Far-sighted treatment for myopia

September 23, 2015

Vision CRC is developing a program to reduce the incidence of myopia, a condition affecting 27% of the globe.

Short-sightedness (myopia) is a health problem that threatens to sweep the world, but it’s one Associate Professor Padmaja Sankaridurg believes she and her colleagues can play an important role in controlling.

Myopia affects 27% of the world’s population. Research suggests these numbers will rise dramatically as people spend more time indoors and at their computer screens, taking the world’s current number of myopes from 1.45 billion to 2.5 billion by 2020.

“Take any country in the world, there seems to be something about the urban environment that contributes to myopia,” says Sankaridurg, Vision CRC’s program leader on the condition.

Myopia often occurs when children start school and can severely effect their education. At its worst, it also increases risks of developing more serious vision problems, such as retinal detachment and glaucoma, which can lead to blindness.

Hence, Vision CRC’s goal is to develop a new generation of optical products that can control myopia’s progression in children – a move that would consolidate Australia’s position as a global centre of excellence in understanding the condition.

Associate Professor Padmaja Sankaridurg and Vision CRC are working to slow the progress of myopia.

Vision CRC: Sydney

R&D: $22 million, 5-year extension granted in 2010

Reach: More than 50 countries, including China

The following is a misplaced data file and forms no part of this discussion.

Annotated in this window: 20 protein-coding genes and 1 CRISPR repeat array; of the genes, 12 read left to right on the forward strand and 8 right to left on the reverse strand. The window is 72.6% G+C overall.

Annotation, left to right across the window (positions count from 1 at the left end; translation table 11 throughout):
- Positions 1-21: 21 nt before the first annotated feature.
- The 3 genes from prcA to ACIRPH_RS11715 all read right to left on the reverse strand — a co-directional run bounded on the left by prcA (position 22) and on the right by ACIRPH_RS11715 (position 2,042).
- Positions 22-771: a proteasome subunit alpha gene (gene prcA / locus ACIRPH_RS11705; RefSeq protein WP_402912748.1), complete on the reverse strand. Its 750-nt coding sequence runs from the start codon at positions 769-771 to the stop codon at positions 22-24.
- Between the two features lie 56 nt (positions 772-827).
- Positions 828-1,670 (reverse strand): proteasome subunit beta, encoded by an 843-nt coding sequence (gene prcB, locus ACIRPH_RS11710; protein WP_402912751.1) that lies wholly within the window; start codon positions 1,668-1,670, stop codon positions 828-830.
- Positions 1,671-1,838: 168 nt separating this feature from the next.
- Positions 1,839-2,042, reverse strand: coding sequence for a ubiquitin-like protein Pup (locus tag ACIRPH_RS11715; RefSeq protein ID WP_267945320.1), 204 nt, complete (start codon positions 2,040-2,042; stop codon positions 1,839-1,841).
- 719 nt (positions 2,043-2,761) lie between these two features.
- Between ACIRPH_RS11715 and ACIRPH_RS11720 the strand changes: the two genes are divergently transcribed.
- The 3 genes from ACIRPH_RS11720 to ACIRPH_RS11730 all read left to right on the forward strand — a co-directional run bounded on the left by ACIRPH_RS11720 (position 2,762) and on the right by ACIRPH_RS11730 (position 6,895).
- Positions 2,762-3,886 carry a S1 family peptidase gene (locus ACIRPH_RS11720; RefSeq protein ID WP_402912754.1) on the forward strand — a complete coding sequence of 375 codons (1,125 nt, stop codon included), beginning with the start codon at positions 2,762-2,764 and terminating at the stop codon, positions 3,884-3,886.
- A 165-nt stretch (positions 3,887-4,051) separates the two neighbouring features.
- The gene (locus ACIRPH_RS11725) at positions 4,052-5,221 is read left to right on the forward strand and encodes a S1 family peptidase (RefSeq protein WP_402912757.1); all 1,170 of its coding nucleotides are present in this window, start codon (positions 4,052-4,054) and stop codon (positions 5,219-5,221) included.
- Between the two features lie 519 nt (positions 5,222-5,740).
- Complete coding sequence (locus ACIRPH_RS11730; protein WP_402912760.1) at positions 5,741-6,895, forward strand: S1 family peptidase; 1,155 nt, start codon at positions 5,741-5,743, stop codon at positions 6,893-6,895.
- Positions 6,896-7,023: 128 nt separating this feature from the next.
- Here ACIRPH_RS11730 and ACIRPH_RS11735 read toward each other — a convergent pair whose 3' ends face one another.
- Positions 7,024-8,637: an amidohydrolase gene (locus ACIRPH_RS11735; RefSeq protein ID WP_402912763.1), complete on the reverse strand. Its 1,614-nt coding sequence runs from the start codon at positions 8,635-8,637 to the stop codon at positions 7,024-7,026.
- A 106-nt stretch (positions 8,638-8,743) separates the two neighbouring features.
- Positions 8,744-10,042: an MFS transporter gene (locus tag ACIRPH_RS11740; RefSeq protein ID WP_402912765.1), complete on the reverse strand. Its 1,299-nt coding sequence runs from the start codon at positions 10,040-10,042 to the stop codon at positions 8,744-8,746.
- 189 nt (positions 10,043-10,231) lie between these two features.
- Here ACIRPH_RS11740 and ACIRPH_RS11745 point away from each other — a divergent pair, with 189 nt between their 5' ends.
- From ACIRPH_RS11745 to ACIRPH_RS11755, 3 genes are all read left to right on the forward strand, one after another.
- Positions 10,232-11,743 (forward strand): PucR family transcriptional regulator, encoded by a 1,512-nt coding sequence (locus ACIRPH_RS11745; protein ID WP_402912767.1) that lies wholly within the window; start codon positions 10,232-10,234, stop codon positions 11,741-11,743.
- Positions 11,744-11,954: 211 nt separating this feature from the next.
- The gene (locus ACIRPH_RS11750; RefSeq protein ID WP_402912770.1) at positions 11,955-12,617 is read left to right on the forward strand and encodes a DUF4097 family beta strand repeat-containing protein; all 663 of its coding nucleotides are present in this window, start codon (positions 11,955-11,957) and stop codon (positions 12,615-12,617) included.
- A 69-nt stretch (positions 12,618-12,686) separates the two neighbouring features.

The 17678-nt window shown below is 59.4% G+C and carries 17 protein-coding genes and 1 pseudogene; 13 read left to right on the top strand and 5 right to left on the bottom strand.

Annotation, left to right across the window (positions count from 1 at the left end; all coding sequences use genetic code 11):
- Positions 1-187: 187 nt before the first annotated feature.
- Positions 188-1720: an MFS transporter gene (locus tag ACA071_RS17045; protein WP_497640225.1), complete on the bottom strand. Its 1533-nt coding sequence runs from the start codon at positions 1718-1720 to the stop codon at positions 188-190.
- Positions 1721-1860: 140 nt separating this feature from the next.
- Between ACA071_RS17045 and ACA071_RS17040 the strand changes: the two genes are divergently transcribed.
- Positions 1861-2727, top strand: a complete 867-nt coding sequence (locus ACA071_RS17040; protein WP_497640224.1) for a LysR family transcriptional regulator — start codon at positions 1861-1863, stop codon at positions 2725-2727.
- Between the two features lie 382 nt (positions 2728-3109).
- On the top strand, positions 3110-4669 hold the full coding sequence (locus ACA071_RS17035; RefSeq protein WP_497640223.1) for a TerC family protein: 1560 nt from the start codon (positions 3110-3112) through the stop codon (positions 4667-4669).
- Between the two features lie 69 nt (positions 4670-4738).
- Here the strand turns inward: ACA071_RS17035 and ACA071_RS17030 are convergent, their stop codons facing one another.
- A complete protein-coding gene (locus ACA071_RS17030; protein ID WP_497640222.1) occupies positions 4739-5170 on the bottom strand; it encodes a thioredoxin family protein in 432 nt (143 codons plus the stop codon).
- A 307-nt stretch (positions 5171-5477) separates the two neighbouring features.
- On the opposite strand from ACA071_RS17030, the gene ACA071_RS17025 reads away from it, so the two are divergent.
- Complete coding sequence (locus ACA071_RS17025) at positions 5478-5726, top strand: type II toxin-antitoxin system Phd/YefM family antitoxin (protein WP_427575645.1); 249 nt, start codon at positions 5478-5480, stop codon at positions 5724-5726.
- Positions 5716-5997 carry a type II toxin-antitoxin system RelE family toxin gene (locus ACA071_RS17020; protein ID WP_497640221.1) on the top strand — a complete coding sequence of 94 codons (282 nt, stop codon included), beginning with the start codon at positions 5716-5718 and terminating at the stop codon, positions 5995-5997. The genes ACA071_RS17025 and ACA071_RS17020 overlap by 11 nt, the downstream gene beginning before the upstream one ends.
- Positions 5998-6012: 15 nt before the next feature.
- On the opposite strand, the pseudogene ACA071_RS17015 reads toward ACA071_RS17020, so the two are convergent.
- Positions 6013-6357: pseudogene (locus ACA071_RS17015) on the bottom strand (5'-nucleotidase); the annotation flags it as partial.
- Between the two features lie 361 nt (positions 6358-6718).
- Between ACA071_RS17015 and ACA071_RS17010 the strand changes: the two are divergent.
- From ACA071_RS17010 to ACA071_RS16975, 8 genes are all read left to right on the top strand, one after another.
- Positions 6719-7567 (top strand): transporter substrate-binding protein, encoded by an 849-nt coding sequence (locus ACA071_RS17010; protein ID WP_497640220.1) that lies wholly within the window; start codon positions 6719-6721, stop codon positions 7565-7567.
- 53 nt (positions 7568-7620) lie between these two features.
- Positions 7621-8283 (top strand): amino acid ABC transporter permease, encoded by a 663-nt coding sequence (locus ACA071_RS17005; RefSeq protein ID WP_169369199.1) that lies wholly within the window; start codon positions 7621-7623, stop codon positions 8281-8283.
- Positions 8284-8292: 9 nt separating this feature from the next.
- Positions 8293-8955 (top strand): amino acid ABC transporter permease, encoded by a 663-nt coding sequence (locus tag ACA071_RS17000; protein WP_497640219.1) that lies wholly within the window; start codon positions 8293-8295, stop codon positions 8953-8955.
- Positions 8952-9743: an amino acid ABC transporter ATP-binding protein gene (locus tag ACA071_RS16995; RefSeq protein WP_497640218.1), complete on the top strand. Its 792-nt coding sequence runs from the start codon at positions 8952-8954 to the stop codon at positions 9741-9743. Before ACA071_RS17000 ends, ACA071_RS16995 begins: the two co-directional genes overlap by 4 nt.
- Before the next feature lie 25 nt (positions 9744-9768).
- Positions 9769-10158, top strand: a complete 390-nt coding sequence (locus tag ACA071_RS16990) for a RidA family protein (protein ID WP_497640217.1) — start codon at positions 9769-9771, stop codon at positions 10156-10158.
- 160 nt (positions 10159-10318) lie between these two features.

At a glance: Vision CRC was established in 2003 as part of the Cooperative Research Centres program with a grant of $32 million, which was followed up in 2010 with a further $22 million to carry out leading research in the areas of myopia, new biomaterials for vision correction, ocular comfort and vision care delivery. Vision CRC partners with 31 organisations.

In 2007, Adelaide-based Carl Zeiss Vision Australia was selected to produce spectacles for controlling myopia, after four years of R&D by Sankaridurg and her team at Vision CRC, who collaborated with researchers at the Brien Holden Vision Institute.

They had been testing the theory that if lenses could directly focus onto the periphery of the retina – not just the central portion – then myopia progression would be slowed in young children and perhaps also in adults.

The first-generation prototypes and second-generation lenses were produced and evaluated with another vital CRC partner, Zhongshan Ophthalmic Center (ZOC) at Sun Yat-sen University, Guangzhou, between 2007 and 2009.

ZOC is China’s leading ophthalmic trial centre, says Sankaridurg. Importantly, ZOC can give access to the most vulnerable myope population – children.

Through these key partnerships, the design evaluation at ZOC demonstrated an ability to slow the progression of myopia by 30% in children aged 6–12 years old.

So far, Sankaridurg has overseen results from over 600 children, with trial proposals underway for another 500.

In 2010, Carl Zeiss Vision Australia launched the cutting-edge technology under the MyoVision brand name into the Asian market, while the international collaboration reported on 12 months of results in a paper in the journal Optometry & Vision Science.

“Communication is the key for good collaboration and for ensuring success,” Sankaridurg adds.

 — Paul Hendy

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